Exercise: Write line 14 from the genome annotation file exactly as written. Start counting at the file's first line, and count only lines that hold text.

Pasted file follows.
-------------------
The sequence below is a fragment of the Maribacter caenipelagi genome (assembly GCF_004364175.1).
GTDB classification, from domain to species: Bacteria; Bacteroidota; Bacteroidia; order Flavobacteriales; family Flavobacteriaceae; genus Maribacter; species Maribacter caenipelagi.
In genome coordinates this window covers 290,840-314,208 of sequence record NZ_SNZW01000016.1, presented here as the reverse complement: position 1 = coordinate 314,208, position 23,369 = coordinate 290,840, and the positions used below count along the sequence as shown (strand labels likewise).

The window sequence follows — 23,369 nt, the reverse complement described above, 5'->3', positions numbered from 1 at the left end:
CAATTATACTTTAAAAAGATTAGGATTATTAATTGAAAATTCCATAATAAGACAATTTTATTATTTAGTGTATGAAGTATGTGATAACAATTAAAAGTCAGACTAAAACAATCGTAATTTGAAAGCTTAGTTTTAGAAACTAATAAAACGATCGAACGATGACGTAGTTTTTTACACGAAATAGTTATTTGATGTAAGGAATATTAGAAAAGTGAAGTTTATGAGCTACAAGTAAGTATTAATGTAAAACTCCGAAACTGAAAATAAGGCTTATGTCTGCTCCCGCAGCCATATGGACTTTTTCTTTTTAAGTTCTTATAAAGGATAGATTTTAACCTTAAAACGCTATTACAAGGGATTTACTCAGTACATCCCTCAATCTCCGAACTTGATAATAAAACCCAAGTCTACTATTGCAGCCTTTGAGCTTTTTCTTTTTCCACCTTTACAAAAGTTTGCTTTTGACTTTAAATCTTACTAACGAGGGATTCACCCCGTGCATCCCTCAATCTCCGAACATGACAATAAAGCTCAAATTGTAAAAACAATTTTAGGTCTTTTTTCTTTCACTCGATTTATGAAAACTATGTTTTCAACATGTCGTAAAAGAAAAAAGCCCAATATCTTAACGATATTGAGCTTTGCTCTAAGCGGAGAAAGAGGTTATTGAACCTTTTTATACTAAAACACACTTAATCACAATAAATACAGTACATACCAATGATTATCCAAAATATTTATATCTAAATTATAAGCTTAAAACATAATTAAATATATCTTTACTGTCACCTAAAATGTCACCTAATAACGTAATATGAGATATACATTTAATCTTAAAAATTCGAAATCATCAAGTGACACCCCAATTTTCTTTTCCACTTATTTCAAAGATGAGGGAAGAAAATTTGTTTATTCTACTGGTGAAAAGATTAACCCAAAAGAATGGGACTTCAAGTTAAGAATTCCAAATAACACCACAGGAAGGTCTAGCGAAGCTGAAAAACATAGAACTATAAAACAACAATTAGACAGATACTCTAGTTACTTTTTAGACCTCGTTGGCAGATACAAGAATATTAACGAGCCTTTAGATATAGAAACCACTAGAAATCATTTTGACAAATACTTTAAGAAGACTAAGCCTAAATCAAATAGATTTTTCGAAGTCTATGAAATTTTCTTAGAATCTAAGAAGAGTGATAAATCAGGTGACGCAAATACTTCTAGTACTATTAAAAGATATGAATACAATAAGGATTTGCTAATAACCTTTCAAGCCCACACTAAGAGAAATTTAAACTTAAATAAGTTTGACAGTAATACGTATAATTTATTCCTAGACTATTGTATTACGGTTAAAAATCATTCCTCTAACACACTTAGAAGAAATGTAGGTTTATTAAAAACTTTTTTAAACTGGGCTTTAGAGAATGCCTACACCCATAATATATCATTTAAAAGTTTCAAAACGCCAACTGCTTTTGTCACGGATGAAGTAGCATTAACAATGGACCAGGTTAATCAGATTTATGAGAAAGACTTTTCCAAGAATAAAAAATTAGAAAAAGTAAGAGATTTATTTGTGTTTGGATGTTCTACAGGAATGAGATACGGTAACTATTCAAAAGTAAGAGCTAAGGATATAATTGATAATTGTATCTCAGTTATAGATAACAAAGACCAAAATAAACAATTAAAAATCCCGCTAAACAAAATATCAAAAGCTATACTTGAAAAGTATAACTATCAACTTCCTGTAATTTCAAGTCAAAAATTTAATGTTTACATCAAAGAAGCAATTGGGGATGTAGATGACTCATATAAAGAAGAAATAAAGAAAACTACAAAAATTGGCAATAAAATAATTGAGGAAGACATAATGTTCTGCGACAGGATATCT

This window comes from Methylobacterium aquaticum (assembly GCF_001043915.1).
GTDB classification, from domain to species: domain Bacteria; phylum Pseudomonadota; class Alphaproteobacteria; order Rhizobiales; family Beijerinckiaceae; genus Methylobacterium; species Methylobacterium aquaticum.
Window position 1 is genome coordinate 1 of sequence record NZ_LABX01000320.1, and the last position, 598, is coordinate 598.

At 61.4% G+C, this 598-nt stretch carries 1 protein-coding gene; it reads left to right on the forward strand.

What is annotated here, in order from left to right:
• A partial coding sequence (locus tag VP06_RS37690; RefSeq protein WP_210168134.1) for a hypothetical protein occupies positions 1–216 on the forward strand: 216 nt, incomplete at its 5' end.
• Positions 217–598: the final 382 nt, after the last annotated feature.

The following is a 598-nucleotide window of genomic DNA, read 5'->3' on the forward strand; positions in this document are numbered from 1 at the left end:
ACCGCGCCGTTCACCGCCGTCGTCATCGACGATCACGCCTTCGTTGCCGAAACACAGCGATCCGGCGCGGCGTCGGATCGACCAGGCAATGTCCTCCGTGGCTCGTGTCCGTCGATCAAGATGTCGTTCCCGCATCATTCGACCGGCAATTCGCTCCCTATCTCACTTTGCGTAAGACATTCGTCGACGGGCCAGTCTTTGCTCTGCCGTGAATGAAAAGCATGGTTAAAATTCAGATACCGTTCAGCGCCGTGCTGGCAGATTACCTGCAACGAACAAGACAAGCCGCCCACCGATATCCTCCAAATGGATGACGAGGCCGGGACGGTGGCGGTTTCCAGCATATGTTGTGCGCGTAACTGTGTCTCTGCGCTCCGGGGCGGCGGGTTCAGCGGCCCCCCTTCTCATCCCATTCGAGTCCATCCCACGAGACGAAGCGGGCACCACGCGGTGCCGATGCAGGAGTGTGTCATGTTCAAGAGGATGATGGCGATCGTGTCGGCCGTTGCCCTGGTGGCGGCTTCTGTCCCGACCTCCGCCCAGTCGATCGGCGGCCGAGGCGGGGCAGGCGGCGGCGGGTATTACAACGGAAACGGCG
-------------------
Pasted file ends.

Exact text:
ACCGCGCCGTTCACCGCCGTCGTCATCGACGATCACGCCTTCGTTGCCGAAACACAGCGATCCGGCGCGGCGTCGGATCGACCAGGCAATGTCCTCCGTGGCTCGTGTCCGTCGATCAAGATGTCGTTCCCGCATCATTCGACCGGCAATTCGCTCCCTATCTCACTTTGCGTAAGACATTCGTCGACGGGCCAGTCTTTGCTCTGCCGTGAATGAAAAGCATGGTTAAAATTCAGATACCGTTCAGCGCCGTGCTGGCAGATTACCTGCAACGAACAAGACAAGCCGCCCACCGATATCCTCCAAATGGATGACGAGGCCGGGACGGTGGCGGTTTCCAGCATATGTTGTGCGCGTAACTGTGTCTCTGCGCTCCGGGGCGGCGGGTTCAGCGGCCCCCCTTCTCATCCCATTCGAGTCCATCCCACGAGACGAAGCGGGCACCACGCGGTGCCGATGCAGGAGTGTGTCATGTTCAAGAGGATGATGGCGATCGTGTCGGCCGTTGCCCTGGTGGCGGCTTCTGTCCCGACCTCCGCCCAGTCGATCGGCGGCCGAGGCGGGGCAGGCGGCGGCGGGTATTACAACGGAAACGGCG